Kimi made a fantastic start, maybe the perfect start in those conditions, he had the inside position and the benefit of time until the first corner (by this I mean his move on Max was too early, it could have played out being two drivers going into the corner instead of three by Max losing the drag race.) Kimi also had the benefit of being the driver from “behind” (having started 4th) and having more visibility of the situation and the position of the cars in front, unlike Vettel who was likely unaware of Kimi coming up quickly on the inside. Raikkonen started the domino effect by making contact with Max, this is obvious from watching the footage, you can even see from onboard Max’s car that moments before he was hit by Kimi he was steering away from Kimi’s car, that gives us an indication of how much Kimi was squeezing Max into Seb. What is interesting however (after watching Kimi’s onboard) is just how little steering input Kimi was making before the impact with Max, it’s not like he deliberately swerved into him (a la Seb on Lewis) he merely drifted over into Max’s line, presumable somehow expecting Max to disappear. It should come as no surprise to Kimi that Max wasn’t going to simply lift, and why should he lift when Kimi’s car is still accelerating past him and is likely to get by without him lifting? (Not to mention the danger of being hit from behind when lifting at the start of the race going into turn one.) I see this as Kimi being overly aggressive in his overtake when in hindsight his overtake of Max was guaranteed given Kimi’s fantastic start off the line. The overtake, in my opinion, which Kimi was going for was that of Seb into turn one, unfortunately we didn’t get to see how that would have played out. I give Kimi 75% of the blame in this incident.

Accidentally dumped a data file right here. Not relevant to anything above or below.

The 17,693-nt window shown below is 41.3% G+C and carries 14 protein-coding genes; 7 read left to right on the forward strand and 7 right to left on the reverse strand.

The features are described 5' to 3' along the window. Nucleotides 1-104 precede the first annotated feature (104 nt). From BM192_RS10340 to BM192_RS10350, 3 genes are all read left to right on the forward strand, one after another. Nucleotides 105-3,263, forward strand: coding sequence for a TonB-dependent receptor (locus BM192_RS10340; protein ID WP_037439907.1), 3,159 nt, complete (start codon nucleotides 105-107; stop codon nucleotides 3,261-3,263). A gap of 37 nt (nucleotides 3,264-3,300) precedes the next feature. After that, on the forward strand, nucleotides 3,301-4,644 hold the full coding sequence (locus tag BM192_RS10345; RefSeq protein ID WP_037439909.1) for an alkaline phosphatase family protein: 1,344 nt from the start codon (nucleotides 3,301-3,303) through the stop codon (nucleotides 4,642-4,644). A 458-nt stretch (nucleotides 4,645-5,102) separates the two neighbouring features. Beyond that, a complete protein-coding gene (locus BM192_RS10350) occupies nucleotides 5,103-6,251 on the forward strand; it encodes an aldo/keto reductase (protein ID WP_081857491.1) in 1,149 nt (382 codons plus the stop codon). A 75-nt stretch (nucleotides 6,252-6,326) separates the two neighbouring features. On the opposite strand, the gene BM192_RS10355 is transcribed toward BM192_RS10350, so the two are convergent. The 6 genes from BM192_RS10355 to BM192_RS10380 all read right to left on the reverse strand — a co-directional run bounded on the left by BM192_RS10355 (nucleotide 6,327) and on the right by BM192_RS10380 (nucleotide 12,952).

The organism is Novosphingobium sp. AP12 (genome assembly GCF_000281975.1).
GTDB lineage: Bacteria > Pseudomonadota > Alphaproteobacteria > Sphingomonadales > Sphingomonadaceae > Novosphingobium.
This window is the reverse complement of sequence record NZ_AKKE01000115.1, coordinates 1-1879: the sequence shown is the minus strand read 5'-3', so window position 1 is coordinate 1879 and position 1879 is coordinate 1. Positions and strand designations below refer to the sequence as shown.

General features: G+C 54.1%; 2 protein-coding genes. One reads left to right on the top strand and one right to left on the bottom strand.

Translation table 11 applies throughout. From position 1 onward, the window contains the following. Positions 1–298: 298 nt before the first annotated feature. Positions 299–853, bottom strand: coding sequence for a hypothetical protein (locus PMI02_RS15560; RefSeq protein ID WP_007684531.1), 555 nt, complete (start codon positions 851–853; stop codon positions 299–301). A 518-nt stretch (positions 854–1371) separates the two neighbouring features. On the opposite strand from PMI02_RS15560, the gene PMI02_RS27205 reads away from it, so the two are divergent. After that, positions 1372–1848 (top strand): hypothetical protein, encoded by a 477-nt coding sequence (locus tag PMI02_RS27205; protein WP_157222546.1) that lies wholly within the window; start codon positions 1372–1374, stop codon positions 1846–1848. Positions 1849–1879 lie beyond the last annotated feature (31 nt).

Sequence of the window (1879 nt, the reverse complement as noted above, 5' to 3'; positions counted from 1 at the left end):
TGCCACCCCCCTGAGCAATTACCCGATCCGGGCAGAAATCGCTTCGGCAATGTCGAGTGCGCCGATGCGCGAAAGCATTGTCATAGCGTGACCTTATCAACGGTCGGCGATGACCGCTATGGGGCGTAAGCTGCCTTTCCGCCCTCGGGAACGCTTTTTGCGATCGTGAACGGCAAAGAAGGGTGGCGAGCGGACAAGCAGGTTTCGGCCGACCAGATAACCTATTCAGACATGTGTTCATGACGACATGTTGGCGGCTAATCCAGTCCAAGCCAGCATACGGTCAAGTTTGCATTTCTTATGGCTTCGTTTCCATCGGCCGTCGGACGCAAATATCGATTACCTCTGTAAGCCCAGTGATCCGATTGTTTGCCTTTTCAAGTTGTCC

The two Ferrari drivers were aggressive on their overtakes which resulted in them taking each other and Max out before turn one. I found Ferrari’s interpretation, in their Tweet, rather amusing though given their stance on the crash is completely opposite of mine.